That is 160 years ago.  How is that "recently?"  Menton is also wrong that Neandertals were first discovered in the Neander Valley.  That is just where the type-specimen were found. Second, he is wrong about what those who discovered it thought it was.  From my BioLogos post on Neandertals:
Known far and wide for its limestone, the Neandertal or Neander “Valley” attracted the attention of local industrial groups in the early 1700s and considerable mining was carried out in this area through the middle 1800s. It was during the mining of one such area in 1856, Feldhofer Cave, that workers discovered a set of bones, which they initially thought belonged to a bear. To the local biology teacher, Johann Fulrott, who had been called in to identify them, they looked remarkably human—but not exactly. Something was not quite right. Intrigued by their form, and knowing that they represented something out of the ordinary, he took them to the city of Bonn and showed them to university anatomist Hermann Schaffhausen. After a joint investigation of the skeletal remains, in 1857 Fulrott and Schaffhausen announced to the world that they represented a new form of human predating modern Homo sapiens and with an as yet undetermined relationship with them.
What they did not know at the time was that the remains from the Feldhofer Cave very closely resembled those that had been removed from the Belgian site of Engis and the Forbes Quarry site in Gibraltar several decades earlier. It was not until 1864 that these remains as a group began to be referred to as “Neandertal Man.”  (King, 1864).
The La Chapelle-aux-Saints Neandertal was discovered by A. and J. Bouyssonie, and L. Bardon, in 1908.  As Menton notes, in 1911 Marcelin Boule, the French anthropologist, wrote an extensive monograph on it.  Boule was handicapped by an almost overwhelming inability to conceive of these remains as being ancestral to modern humans in any way. Consequently, the publication that emanated from his investigation was rife with errors that it is difficult, in hindsight, to justify or excuse.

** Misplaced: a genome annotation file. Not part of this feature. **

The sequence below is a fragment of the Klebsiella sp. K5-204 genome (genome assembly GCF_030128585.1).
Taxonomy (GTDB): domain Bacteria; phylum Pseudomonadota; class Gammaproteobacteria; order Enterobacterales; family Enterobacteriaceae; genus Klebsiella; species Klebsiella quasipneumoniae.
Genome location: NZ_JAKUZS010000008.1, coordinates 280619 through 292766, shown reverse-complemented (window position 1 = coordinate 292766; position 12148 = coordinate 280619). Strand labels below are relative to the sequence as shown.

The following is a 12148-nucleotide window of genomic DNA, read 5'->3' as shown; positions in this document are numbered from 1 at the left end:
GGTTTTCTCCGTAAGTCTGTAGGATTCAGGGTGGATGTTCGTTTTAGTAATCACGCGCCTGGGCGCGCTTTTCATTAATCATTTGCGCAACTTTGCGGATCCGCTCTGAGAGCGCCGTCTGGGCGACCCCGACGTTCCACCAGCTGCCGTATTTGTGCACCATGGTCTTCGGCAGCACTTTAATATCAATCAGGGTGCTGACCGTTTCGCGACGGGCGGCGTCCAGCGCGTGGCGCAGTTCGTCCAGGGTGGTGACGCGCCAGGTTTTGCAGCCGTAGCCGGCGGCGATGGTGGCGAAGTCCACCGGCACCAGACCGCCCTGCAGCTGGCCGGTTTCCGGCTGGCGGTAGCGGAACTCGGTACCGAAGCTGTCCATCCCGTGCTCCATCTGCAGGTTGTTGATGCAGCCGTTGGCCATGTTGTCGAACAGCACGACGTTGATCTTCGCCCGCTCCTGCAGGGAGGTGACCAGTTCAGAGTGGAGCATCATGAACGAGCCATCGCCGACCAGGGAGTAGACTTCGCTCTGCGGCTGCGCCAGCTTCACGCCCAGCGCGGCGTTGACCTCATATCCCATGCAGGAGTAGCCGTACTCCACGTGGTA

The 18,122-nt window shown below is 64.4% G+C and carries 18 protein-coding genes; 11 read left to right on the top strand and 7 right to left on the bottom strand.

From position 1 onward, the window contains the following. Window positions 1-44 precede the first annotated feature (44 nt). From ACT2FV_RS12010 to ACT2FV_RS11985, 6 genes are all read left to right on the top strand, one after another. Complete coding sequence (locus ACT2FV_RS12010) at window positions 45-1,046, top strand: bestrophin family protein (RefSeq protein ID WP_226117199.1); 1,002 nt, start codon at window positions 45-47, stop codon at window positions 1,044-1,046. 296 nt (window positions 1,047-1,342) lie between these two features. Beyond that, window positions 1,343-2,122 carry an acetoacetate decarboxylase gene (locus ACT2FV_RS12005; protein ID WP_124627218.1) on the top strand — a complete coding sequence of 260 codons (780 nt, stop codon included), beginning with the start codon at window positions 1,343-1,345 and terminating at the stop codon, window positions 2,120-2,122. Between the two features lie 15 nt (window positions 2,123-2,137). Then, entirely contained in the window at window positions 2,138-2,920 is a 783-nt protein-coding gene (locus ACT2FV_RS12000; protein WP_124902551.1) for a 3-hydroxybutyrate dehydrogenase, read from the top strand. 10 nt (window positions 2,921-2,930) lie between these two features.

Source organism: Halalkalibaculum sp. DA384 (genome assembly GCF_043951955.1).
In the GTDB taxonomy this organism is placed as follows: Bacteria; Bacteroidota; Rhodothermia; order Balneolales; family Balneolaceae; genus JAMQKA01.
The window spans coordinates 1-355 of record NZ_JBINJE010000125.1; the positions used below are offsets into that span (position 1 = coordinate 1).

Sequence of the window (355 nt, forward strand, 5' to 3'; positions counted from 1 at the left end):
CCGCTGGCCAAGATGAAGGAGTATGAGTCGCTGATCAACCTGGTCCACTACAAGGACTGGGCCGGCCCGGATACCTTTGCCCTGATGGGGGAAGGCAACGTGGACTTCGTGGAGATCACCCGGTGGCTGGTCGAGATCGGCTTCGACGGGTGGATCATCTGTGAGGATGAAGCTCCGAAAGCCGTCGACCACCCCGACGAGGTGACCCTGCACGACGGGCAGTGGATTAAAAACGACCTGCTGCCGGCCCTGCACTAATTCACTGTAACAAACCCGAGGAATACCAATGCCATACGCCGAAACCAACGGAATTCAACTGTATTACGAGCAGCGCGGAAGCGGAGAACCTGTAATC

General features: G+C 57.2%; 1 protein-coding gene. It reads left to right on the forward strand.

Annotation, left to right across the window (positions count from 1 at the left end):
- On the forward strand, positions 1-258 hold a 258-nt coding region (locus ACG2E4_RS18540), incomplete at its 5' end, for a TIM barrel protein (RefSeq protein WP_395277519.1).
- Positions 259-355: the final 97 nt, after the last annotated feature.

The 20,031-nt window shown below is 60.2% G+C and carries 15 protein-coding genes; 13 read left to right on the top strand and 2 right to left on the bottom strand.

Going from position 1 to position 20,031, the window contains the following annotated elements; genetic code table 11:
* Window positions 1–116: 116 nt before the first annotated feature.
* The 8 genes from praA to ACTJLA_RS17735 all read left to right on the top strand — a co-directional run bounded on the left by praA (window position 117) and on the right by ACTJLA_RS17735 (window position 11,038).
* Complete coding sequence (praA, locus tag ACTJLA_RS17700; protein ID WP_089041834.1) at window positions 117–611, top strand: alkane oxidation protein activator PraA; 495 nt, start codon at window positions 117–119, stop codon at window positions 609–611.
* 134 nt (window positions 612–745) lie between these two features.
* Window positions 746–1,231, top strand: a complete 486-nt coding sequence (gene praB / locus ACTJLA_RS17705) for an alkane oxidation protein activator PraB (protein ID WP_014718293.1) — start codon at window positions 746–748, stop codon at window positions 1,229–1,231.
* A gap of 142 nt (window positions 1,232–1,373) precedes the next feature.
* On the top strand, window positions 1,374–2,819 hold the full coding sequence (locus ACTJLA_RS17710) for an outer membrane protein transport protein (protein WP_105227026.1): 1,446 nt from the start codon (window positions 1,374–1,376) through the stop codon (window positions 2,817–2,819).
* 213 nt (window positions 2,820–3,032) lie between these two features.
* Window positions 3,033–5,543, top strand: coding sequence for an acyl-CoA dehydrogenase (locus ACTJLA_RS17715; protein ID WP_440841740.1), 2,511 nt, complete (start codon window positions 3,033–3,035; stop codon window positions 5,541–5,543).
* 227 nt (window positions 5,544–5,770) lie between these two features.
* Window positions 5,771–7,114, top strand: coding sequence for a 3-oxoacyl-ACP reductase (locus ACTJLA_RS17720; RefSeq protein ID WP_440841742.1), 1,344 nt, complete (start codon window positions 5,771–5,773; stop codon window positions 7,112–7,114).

The La Chapelle Neandertal was also an old man. This could be seen from the number of missing teeth and resorption of bone around those that had fallen out. Also present was considerable osteoarthritis, especially in the vertebrae. The arthritis may have made it hard to walk. Boule took this characteristic in the La Chapelle specimen and made it seems as though the Neandertal’s natural gait was slouching and primitive. Boule also focused on the sloping forehead and the huge eyes and nose, arguing that these were primitive. He contended that these features strongly suggested a placement in the evolutionary line little above the great apes, with little to no intelligence that would have linked this race to modern humans (Boule, 1911-1913)2.

He notes that the “great anatomist” Virchow thought that Neandertals were modern human.  Of this, Drell3 writes: